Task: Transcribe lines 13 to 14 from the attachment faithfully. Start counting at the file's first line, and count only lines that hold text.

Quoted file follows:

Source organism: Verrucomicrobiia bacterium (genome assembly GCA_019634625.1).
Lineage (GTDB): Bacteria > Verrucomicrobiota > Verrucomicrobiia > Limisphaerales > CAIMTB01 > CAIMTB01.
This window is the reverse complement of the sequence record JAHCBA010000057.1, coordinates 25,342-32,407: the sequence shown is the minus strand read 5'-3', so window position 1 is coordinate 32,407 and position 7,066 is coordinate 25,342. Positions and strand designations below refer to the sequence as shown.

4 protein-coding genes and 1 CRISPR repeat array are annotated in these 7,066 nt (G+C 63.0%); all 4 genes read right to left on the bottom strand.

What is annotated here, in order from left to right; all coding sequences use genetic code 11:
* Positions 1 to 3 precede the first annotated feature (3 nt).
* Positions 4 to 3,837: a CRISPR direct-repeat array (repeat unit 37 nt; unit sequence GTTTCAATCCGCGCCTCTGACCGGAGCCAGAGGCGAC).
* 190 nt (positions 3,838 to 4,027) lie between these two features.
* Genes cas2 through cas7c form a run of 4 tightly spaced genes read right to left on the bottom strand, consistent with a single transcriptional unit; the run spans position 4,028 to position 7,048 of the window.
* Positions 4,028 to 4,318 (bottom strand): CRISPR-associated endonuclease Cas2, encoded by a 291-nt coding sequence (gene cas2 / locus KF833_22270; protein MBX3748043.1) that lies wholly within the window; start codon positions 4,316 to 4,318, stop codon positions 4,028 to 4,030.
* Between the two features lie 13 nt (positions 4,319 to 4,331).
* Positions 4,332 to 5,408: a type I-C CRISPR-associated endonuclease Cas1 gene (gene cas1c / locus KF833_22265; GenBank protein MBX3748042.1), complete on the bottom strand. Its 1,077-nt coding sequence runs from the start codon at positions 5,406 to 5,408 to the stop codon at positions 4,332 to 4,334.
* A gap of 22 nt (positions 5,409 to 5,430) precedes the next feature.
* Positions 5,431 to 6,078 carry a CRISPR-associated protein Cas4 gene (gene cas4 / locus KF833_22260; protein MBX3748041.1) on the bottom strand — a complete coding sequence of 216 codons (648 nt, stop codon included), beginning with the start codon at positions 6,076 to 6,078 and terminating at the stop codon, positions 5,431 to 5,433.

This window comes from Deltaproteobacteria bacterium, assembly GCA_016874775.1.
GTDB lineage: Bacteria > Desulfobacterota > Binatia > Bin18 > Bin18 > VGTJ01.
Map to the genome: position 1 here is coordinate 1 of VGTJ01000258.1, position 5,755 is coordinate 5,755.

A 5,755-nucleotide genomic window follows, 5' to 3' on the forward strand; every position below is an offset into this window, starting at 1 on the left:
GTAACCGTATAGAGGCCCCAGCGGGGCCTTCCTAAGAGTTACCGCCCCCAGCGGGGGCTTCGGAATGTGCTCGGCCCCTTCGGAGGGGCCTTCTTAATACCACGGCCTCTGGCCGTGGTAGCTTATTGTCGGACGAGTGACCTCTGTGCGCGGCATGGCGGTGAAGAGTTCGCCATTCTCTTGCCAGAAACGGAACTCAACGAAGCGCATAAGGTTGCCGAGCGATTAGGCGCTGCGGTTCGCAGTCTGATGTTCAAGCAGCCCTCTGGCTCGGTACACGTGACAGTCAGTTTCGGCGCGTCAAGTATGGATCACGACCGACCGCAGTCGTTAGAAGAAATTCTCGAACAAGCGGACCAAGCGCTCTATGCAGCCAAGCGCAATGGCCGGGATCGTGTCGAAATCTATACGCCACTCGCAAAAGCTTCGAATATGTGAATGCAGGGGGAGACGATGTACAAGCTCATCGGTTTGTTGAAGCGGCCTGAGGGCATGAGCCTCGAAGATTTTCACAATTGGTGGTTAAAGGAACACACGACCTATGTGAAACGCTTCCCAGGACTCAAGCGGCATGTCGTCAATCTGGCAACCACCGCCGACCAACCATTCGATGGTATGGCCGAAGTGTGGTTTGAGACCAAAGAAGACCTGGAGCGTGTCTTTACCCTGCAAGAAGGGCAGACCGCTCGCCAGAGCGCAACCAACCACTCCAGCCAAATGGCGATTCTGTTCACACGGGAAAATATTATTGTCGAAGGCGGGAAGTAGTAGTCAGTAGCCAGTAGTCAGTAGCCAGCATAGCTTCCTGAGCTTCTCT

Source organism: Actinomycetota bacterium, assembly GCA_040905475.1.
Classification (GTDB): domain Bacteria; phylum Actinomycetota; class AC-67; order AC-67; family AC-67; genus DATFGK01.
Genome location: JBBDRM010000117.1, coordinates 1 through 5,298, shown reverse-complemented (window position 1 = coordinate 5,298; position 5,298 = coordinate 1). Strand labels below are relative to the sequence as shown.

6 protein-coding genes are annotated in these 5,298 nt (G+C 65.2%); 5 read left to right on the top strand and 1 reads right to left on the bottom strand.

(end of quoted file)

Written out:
* A gap of 22 nt (positions 5,409 to 5,430) precedes the next feature.
* Positions 5,431 to 6,078 carry a CRISPR-associated protein Cas4 gene (gene cas4 / locus KF833_22260; protein MBX3748041.1) on the bottom strand — a complete coding sequence of 216 codons (648 nt, stop codon included), beginning with the start codon at positions 6,076 to 6,078 and terminating at the stop codon, positions 5,431 to 5,433.